When I start designing a data-driven system, whether it is for an interview, home project, or work-related purpose, the database type is the last thing I think of. The wrapper design pattern gives that flexibility.
Sometimes, the answer is obvious as it could be Relational, Document, or a hybrid of both.
- In this post, I will not discuss performance and scaling.
- When it comes to text search, considering text-search servers such as Solr or ElasticSearch is the right choice.
Resolving the argument
data relationship and application code simplicity
The data relationship is an important factor for choosing a data model. The possible data relationships are:
- one-to-one: For example, each country id is mapped into a country name.
- one-to-many: A hierarchial data model. e.g. user record and its group of related info such as gender, age, school…
- many-to-many: When entity A has many children from entity B and vice-versa. A classical example for that is the Student-Class relationship. A student can enroll to many classes and any class may include many enrolled students.
- many-to-one: The opossite direction of one-to-many: e.g. All the users at cetain age.
The document database is more efficient to use for one-to-many relationships because one query will retrieve all the entity’s related data. However, reading partial data is not efficient as the whole document will be loaded each time (See Data locality below).
Use-case: If you want to use the document database to store linkedIn profiles, and you are interested in retrieving the available users names only, this function is less efficient in the document model.
With either many-to-many or many-to-one relationships, the Document model is less appealing as the complexity of the joins will move to the application code.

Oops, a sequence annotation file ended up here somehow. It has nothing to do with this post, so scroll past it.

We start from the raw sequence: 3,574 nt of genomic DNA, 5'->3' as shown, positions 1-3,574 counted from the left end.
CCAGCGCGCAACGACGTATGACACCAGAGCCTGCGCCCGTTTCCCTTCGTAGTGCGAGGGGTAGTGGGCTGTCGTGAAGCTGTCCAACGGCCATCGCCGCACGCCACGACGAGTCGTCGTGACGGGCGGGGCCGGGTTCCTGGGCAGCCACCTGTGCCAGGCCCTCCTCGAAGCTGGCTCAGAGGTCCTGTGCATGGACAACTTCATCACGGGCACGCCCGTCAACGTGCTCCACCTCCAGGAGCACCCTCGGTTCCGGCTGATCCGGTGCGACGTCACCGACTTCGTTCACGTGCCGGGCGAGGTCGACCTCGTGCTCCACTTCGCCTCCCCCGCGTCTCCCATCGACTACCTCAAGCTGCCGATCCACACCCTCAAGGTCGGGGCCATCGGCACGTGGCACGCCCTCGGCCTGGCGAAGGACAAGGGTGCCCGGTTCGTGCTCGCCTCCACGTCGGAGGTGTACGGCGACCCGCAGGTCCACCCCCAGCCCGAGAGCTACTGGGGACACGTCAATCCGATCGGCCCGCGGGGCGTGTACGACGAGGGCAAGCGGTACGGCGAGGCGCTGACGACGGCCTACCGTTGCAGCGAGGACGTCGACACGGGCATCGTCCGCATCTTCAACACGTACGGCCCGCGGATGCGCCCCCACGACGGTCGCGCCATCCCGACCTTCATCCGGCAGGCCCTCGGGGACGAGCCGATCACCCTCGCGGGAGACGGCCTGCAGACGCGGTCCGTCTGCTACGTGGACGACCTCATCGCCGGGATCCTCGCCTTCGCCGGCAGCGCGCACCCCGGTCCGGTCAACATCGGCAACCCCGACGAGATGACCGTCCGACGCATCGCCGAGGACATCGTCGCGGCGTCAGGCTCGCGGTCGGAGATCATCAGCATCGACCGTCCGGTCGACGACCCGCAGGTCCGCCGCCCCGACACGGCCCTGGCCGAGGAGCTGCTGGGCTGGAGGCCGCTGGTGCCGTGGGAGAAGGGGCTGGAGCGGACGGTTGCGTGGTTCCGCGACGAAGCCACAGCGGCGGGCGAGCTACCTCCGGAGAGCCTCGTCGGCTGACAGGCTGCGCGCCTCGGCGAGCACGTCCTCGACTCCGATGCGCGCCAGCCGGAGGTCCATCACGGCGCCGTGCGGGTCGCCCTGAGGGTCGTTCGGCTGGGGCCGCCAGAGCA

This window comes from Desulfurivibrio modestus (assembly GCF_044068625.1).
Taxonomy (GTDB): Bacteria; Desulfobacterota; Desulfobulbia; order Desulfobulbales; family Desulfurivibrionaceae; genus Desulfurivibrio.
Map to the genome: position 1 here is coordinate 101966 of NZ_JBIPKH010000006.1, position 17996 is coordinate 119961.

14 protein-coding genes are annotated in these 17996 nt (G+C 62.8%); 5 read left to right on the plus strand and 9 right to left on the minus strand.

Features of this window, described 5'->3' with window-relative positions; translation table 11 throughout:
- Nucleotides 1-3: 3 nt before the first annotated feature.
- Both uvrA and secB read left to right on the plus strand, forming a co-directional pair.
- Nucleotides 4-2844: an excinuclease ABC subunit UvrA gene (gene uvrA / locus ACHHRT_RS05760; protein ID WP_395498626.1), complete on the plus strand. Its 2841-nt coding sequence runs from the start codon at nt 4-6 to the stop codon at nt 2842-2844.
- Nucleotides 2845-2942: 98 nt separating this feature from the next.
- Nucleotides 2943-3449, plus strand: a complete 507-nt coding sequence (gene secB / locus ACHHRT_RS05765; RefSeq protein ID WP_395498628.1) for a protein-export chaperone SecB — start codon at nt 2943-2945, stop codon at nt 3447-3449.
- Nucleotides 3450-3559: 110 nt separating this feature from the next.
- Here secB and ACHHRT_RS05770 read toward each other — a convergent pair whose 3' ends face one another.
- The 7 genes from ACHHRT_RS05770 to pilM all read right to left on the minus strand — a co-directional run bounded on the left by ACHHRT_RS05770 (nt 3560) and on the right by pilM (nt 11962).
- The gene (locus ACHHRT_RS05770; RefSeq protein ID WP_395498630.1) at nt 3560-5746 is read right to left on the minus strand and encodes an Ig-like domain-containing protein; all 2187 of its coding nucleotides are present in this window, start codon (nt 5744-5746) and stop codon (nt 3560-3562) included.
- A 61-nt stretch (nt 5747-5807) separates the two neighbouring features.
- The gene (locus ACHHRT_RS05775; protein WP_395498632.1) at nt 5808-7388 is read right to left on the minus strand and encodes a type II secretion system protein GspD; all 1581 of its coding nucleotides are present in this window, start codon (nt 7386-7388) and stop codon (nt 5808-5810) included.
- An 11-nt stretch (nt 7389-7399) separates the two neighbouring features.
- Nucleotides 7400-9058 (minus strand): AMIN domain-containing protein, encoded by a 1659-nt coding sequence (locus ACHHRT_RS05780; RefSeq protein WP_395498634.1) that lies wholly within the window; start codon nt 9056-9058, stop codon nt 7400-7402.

With document databases, the document is stored as a continuous json or xml while in relational databases, the data is shredded over several tables. Retrieving the data in a document model is more efficient and easier for processing. The advantage comes in handy only when the user need large parts of the document at the same time.
Updating a specific document key requires rewriting the whole document. This is not the case with relational databases.
Declarative vs imperative query
The query language of the document model is imperative. i.e. the application code implements a logic to filter the desired query by iterating the documents and filter the desired ones. MapReduce comes in handy to eliminate such boilerplate code. However, it is not efficient as using a declarative SQL query language.
Imperative querying is less efficient as it doesn’t enable parallelism easily: It is hard to asynchronously iterate over documents to filter the desired ones. While it is less easier to run SQL query over SQL engine where the later has the flexibility to optemize it.
The document model places no restriction on the schema (and the JSON mode in the relational databases as in DB2/PostgresDb). As schemaless as it may seem, the application code still assumes a basic structure over the document.
Changing an attribute name in the document model doesn’t require down-time as in relational database.
With relational database, an UPDATE+ALTER query must execute over the database which requires downtime. while with document databases, the user applies the new schema for each record.